In the Midwestern United States, river flooding is a climate change-related hazard that poses a significant threat to health, well-being and economic stability. The 2019 Midwest floods led to major flooding at every monitoring site along the Mississippi River, set record water levels at 42 sites, and resulted in an estimated $6.2 billion in infrastructure damage and recovery costs. Although the risks associated with increasing flooding in the Midwestern United States have been well recognized, less is known about the adaptation challenges and opportunities in the region, particularly in the upper Mississippi River basin.
This exploratory study examined stakeholder perspectives on river system management, flood risk reduction, and adaptation planning in the upper Mississippi River basin. The researchers conducted in-depth interviews with flood management stakeholders between August and October 2019. Interview data were analyzed using thematic analysis.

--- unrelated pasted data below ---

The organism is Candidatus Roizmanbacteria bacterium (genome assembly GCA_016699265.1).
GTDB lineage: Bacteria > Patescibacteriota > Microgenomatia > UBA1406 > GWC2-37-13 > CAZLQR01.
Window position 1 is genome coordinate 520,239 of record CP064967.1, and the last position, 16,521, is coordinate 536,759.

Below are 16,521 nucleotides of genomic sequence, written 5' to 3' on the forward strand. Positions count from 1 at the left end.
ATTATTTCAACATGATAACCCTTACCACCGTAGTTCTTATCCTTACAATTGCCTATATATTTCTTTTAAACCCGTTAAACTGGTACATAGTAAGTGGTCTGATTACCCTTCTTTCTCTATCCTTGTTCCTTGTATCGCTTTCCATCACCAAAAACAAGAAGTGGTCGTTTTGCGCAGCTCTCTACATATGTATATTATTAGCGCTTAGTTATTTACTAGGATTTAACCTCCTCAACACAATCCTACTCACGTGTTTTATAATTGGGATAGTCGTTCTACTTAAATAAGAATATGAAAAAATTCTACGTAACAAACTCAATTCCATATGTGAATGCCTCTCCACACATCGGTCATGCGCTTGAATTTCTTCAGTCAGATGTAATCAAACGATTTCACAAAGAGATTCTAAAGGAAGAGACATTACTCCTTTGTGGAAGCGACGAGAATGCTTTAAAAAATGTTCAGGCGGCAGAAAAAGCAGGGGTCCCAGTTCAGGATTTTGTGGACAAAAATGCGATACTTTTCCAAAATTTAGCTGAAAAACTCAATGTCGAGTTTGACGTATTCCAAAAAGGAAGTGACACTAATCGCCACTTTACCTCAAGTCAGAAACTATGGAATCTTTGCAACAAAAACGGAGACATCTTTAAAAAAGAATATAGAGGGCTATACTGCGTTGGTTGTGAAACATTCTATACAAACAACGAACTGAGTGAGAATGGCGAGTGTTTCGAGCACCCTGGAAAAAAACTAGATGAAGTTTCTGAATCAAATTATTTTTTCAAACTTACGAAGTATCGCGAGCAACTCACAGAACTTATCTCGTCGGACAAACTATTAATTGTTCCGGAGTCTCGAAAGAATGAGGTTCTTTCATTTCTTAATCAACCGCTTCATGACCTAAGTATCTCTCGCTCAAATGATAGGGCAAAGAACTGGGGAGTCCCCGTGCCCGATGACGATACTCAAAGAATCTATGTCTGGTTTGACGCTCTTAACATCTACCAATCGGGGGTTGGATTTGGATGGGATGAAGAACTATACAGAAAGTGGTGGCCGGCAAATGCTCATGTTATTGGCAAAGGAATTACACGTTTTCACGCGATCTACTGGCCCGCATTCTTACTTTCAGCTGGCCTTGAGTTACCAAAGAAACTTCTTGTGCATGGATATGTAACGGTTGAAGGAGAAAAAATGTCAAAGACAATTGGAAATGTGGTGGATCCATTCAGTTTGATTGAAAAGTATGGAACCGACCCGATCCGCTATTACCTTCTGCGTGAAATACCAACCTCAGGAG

Five themes emerged from the interviews: (1) River flooding in the Midwestern United States is a different experience than U.S. coastal flooding; (2) River flooding in the Midwestern United States is a regional experience that requires a regional response; (3) Local actors face constrained resources for flood risk protection and recovery; (4) Differentiated responsibility across levels of governments makes recovery and response difficult to navigate; and (5) Competing stakeholder goals challenge cooperative flood hazard management.
Overall, these results suggest that locally focused adaptation efforts, while perhaps appropriate for coastal communities or more urban contexts, are suboptimal strategies for communities in the flood-prone river basins of the Midwestern United States. Instead, structures and support for regional collaboration should be considered and pursued.
Project: Environment and Social Development